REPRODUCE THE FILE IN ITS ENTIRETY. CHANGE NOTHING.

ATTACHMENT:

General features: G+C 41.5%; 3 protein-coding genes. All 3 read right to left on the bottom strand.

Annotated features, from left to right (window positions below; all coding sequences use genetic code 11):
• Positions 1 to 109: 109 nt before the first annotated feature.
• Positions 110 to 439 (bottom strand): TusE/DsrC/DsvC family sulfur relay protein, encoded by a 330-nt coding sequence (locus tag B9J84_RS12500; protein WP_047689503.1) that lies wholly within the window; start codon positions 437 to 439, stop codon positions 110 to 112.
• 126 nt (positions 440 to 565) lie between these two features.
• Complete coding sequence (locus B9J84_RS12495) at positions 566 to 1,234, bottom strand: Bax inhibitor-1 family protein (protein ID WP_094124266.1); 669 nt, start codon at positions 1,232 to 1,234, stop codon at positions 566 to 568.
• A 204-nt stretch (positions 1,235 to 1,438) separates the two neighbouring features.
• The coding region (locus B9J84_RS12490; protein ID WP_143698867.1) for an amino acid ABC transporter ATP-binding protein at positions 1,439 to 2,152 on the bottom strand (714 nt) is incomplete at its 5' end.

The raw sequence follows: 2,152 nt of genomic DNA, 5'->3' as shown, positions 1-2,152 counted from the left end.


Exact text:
General features: G+C 41.5%; 3 protein-coding genes. All 3 read right to left on the bottom strand.

Annotated features, from left to right (window positions below; all coding sequences use genetic code 11):
• Positions 1 to 109: 109 nt before the first annotated feature.
• Positions 110 to 439 (bottom strand): TusE/DsrC/DsvC family sulfur relay protein, encoded by a 330-nt coding sequence (locus tag B9J84_RS12500; protein WP_047689503.1) that lies wholly within the window; start codon positions 437 to 439, stop codon positions 110 to 112.
• 126 nt (positions 440 to 565) lie between these two features.
• Complete coding sequence (locus B9J84_RS12495) at positions 566 to 1,234, bottom strand: Bax inhibitor-1 family protein (protein ID WP_094124266.1); 669 nt, start codon at positions 1,232 to 1,234, stop codon at positions 566 to 568.
• A 204-nt stretch (positions 1,235 to 1,438) separates the two neighbouring features.
• The coding region (locus B9J84_RS12490; protein ID WP_143698867.1) for an amino acid ABC transporter ATP-binding protein at positions 1,439 to 2,152 on the bottom strand (714 nt) is incomplete at its 5' end.

The raw sequence follows: 2,152 nt of genomic DNA, 5'->3' as shown, positions 1-2,152 counted from the left end.